Leslie Nielsen


Scary Movie 4

Some comedy is like a scalpel; the Scary Movie series is a hand grenade, spewing bodily fluids and big-breasted women in all directions as they lampoon the latest horror. In Scary Movie 4's case, the main targets are War of the Worlds, The Village, The Grudge, Saw, and Tom Cruise jumping all over Oprah's couch (the scariest of the lot). Along the way, potshots get taken at non-horror fare like Brokeback Mountain and Million Dollar Baby, as well as obvious targets like Michael Jackson and George W. Bush, among others.

Wrongfully Accused

Murder in the first. Comedy every second. Framed for the shooting of a corporate moneybag, Ryan Harrison has been Wrongfully Accused! He's also been Rightfully Cast. Leslie Nielsen, comedy's most bent straight arrow, portrays Harrison in the directorial debut of screenwriter Pat Proft, whose credits include the Naked Gun and Hot Shots! movies. Like so many heroes before him, Harrison's gotta do what a hero's gotta do. (Only he does it funnier.) Clear his name. Find a one-armed, one-legged, one-eyed criminal. Evade a manhunt. Plunge over a waterfall.

Spy Hard

All the action. All the women. Half the intelligence. Here's the outrageous comedy hit that blends high-tech adventure with high-spirited humor for nonstop laughs! Big-screen funnyman Leslie Nielsen (Naked Gun 33-1/3, Naked Gun 2-1/2) is the hilarious Agent WD-40, lured back into service by The Agency. Teamed with the sexy Agent 3.14 (Nicollette Sheridan -- Noises Off), he's sent on his hardest mission ever...to stop the evil General Rancor (Andy Griffith) before he destroys the world!

Naked Gun 33 1/3: The Final Insult

Oscar night. Who will win? Who will lose? And will someone please kick that numbskull offstage? Wait! That's no ordinary numbskull. That's Lt. Frank Drebin, crashing the ceremonies to stop a terrorist plot that could mean curtains for him - or will a simple window shade be enough? Yes, back with a hilarious three-peat and a state-of-the art advance in sequel numbering are the filmmakers you love, the returning stars you adore, plus others getting Naked for the first time: Fred Ward, Anna Nicole Smith and more folks you'd happily give your seat to on a crowded bus.

Naked Gun 2 1/2, The: The Smell Of Fear

Lt. Frank Drebin (Leslie Nielsen) loves a mystery. Why are we here? Is there life after sex? Yes, Drebin tackles the big issues - and the biggest of all is how to stop devious Quentin Hapsburg's (Robert Goulet) plan to destroy the environment! Returning with Nielsen in this hilarious Naked Gun sequel are Priscilla Presley as Jane, the woman who can melt a cheese sandwich from 20 paces, and George Kennedy as intrepid Capt. Ed Hocken. The gang's all here. And so are the laughs. Like Drebin, you're gonna love it.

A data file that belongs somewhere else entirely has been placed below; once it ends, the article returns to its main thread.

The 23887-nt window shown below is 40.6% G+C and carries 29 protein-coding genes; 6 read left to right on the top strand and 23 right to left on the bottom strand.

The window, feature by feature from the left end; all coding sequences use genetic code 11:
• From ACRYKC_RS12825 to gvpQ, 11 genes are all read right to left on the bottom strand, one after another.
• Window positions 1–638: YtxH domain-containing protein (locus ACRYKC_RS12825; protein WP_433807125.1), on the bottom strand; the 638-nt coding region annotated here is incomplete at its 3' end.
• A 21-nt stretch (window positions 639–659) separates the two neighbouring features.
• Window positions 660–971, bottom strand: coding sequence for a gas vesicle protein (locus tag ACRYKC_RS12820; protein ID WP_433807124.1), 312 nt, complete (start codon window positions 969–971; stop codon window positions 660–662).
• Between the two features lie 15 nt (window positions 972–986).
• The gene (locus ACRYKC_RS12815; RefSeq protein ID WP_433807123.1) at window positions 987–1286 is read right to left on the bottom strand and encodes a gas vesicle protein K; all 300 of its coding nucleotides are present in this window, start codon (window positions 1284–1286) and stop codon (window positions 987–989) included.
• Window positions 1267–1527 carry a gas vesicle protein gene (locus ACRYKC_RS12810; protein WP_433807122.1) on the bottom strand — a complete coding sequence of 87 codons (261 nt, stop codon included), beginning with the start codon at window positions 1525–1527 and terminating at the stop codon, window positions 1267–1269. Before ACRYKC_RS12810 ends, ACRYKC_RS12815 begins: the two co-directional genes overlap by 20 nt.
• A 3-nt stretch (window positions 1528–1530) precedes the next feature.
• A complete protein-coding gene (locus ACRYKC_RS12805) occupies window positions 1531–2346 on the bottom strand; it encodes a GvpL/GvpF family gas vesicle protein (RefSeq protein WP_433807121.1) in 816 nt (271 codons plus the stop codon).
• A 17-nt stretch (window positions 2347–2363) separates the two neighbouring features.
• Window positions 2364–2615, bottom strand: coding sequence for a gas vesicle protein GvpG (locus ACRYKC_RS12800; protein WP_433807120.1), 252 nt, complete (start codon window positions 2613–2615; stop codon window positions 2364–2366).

The Naked Gun

Those screw-loose Airplane! creators have done it again! Leslie Nielsen stars as Police Squad's own granite-jawed, rock-brained cop Frank Drebin, who bumbles across a mind-control scheme to assassinate Queen Elizabeth. Priscilla Presley, O.J. Simpson, a stuffed beaver, two baseball teams and an odd assortment of others join the wacko goings-on and blow the laugh-o-meter to smithereens.

Dracula: Dead And Loving It

Mel Brooks, the unhinged movie parodist whose Blazing Saddles sent us Westward ho-ho-ho and whose Young Frankenstein electrified with mad-scientist nuts and jolts, now stokes the Bram Stoker vein with the comedy transfusion: Dracula Dead and Loving It. Leslie Nielsen plays the title role, and what's not to love? His Count is a pratfalling evil prince of a guy who believes in long relationships. Brooks portrays vampire hunter Van Helsing who won't give a bloodsucker an even break. Stakes, garlic, mirrors and more - they're all part of vampire lore.


The quintessential movie spoof that spawned an entire genre of parody films, the original Airplane! still holds up as one of the brightest comedic gems of the '80s, not to mention of cinema itself (it ranked in the top 5 of Entertainment Weekly's list of the 100 funniest movies ever made). The humor may be low and obvious at times, but the jokes keep coming at a rapid-fire clip and its targets--primarily the lesser lights of '70s cinema, from disco films to star-studded disaster epics--are more than worthy for send-up.

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